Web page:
In 1813 John wrote in his diary the following account of his ancestry. The big shift came with the war and the 1950’s. At that time more people got jobs in Leeds and Bradford. My generation who grew up in the sixties and seventies were the ones who went to higher education and moved away from the district entirely.
We tend to marry those people we encounter in the normal patterns of our days. For a twenty five year old in 2013 this can be a man or woman from the opposite end of the world with wholly different antecedents. The grandson of a Whitby fisherman marrying the daughter of a Taxi driver from Port Louie in Mauritius or a refugee from the conflict in Sudan. Lots of us as a nation make for odd couples in that sense.
John Senior and Hannah and most of those known to them would have married people whose parents, grandparents and great-grandparents knew each other. Things were not so different for some in 1960’s Yeadon when a new girlfriend would be introduced by listing her close relatives and where they had lived and worked. The fact that they both had the surname Yeadon showed that their families had been linked to the place since at least the fifteenth century.
The Yeadon which would have been familiar to John in his early childhood, and which would have formed the physical and social world for many of its inhabitants.
This map shows the basic lay out of the town before the industrial revolution. This template was preserved during the years of rapid population growth in the 19th century and is still recognisable today. John lived near the intersection of the tracks at the centre of the map. Yeadon Dam or tarn as is called in this picture is just to the north east. The hill known as The Haw which is the highest point of the town is at the head of the vertical branch. The town is situated on the side of this hill. Its southern boundary is the River Aire which runs along the bottom of map. The parish of which Yeadon was a part is centred on neighbouring Guiseley which is the village one third down on the left edge of the drawing.
John junior spent the first three years of his life with an unnamed aunt before returning to live with his grandmother and her second husband Thomas Dennison. As far as I can see this was Thomas’s first marriage and he was fifty two at the time. This new family which included John senior at least part of the time set up home on a small farm. We only know that it was in the village of Yeadon and a miles walk from Guiseley church. Our John makes mention of the distance because that was the walk each Sunday with his step-grandfather.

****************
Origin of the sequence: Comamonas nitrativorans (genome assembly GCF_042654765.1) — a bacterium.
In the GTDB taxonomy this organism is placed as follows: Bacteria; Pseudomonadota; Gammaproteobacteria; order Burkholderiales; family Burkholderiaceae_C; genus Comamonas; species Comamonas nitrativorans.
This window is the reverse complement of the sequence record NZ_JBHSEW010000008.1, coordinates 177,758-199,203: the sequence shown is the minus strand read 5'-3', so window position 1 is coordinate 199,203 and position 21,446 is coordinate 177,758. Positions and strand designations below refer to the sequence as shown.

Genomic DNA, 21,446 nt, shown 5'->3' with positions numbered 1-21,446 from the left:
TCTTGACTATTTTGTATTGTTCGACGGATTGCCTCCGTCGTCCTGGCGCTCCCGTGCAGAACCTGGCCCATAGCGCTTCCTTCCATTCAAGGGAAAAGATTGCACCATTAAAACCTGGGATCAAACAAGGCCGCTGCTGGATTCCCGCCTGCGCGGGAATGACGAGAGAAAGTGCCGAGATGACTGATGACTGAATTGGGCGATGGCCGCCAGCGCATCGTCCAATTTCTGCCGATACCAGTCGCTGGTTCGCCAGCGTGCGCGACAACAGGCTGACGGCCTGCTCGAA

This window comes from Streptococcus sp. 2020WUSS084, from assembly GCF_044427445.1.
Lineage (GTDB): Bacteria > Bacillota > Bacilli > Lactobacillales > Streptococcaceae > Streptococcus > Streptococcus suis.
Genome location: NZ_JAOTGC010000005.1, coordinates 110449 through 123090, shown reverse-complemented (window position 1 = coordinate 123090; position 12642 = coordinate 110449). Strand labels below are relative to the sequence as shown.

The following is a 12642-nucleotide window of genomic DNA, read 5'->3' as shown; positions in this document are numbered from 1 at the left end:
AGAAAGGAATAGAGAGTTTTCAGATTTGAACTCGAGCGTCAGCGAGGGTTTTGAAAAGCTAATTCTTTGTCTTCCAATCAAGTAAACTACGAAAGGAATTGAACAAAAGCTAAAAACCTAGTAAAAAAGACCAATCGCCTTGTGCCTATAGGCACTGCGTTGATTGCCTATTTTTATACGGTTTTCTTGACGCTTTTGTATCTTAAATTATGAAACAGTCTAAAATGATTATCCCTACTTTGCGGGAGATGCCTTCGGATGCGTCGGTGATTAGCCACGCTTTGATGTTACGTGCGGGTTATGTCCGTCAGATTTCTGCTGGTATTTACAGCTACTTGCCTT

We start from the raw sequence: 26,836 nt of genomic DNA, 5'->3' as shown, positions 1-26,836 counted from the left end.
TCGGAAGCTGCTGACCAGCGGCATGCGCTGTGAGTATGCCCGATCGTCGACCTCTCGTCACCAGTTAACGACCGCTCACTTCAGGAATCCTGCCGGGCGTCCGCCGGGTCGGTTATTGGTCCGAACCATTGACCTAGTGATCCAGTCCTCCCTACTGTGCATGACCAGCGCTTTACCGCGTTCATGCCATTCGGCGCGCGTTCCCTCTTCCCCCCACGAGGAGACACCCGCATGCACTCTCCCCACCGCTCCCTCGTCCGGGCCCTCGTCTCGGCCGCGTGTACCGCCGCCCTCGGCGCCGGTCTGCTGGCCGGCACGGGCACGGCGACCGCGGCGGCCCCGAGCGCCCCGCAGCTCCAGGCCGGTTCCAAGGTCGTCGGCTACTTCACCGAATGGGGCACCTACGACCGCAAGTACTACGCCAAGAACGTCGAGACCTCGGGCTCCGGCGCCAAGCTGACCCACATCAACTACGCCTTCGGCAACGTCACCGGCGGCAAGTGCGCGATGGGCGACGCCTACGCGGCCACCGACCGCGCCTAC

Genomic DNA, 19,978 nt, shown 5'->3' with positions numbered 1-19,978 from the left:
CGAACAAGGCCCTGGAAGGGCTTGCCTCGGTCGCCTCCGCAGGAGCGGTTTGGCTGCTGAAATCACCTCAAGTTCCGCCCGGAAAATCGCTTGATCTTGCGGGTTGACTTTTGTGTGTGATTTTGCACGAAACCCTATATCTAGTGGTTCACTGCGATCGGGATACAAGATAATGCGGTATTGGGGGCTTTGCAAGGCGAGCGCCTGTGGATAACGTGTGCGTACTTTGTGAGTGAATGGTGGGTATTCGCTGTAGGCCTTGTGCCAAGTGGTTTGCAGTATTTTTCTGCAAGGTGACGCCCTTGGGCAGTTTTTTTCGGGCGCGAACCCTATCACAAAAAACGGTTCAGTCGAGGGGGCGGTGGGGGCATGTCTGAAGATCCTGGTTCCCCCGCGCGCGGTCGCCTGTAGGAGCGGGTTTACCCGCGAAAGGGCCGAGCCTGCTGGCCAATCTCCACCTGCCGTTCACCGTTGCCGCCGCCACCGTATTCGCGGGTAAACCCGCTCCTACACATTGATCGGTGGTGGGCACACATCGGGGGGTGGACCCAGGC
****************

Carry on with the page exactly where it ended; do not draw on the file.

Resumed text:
Thomas seems to have been the fatherly influence on John. There are many references to him in the diary. A couple of snippets will give a picture..
“A good moral man of a patient spirit, kind to his neighbours, a rigid Church of England man”.
We hear about Thomas’s strong dislike of Methodism and here the ‘patient spirit was no so evident. Apparently he had opposed the introduction of Methodism into Yeadon. There was a family tradition that he had kept a “great Bull Dog”, and as part of a mob had he had set the creature on an early Methodist evangelist Jonathan Maskers who was preaching at Yeadon in about 1750.
I have found an account of the same incident written by a Mr Thomas Mitchell (1726-1784) in his autobiography quoted in a booklet ‘The Story of Aireborough Methodism’ (1991).
“One evening while William Darney was preaching, the curate of Guiseley came at the head of a large mob who threw eggs in his face, pulled him down, dragged him out of the house on the ground and stamped on him. The Curate himself then thought it was enough and bade them let him alone and go their way. Sometime after, Jonathan Maskew came. As soon as he began to speak the same mob came, pulled him down and dragged him out of the house. They then tore off his clothes and dragged him along upon his naked back over the gravel and pavement. When they thought they had sufficiently bruised him they let him go and went away. With much difficulty he crept to a friend’s house where they dressed his wounds and got him some clothes. It was my turn next. No sooner was I at the town than the mob came like so many roaring lions. My friends advised me not to preach that night and undertook to carry me out of the town. But the mob followed me in a great rage and stoned me for near two miles so that I was several weeks before I got well of the bruises I then received”.
Rum stuff. Step-grandfather Thomas was in his late thirties when he set his “Great Bull dog’ on Mr Maskew and not some idiot young lad. Maybe this was very much out of character. A case of doing things in a crowd which would never occur to do if alone.
The bond between John and his step-grandfather is evident from this account of the latter’s death forty years later in 1810.
“On March 9th my step grandfather was taken very poorly, very unwell indeed at which I was greatly troubled. Oh how I loved him. On Sunday 10 I read with him. Monday 11 no better, death is in good earnest, Tuesday 12 , I asked who should pray with him and I was glad to hear him say ‘any good man’. I got a good man Jonathan White a real Christian of the right stamp, a Methodist class leader. My grandfather loved to hear him. May we all three meet in heaven. He was aged 74 year”.
By that time John and most of the village had taken up with the Methodists. What goes around comes around!”